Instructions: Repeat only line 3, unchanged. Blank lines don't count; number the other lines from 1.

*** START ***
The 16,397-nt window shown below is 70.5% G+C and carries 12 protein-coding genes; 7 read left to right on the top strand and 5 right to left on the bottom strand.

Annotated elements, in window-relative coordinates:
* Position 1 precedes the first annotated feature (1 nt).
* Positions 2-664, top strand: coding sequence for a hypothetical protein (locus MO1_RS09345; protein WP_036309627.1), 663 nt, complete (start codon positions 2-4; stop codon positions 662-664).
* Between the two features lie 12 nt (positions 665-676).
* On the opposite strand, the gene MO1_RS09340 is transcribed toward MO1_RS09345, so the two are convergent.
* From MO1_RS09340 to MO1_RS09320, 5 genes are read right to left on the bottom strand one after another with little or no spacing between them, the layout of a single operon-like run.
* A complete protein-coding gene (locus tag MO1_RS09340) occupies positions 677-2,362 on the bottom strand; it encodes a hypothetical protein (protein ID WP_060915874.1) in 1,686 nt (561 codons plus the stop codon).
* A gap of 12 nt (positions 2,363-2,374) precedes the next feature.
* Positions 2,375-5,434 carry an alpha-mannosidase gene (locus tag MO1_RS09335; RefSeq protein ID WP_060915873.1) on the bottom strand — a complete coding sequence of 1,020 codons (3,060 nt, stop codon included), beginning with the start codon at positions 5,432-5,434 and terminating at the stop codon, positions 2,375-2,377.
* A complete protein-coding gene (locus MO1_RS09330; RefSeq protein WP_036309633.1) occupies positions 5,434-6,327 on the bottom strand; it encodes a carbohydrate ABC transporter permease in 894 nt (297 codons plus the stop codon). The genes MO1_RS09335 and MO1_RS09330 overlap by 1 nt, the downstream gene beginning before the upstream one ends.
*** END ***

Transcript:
* Position 1 precedes the first annotated feature (1 nt).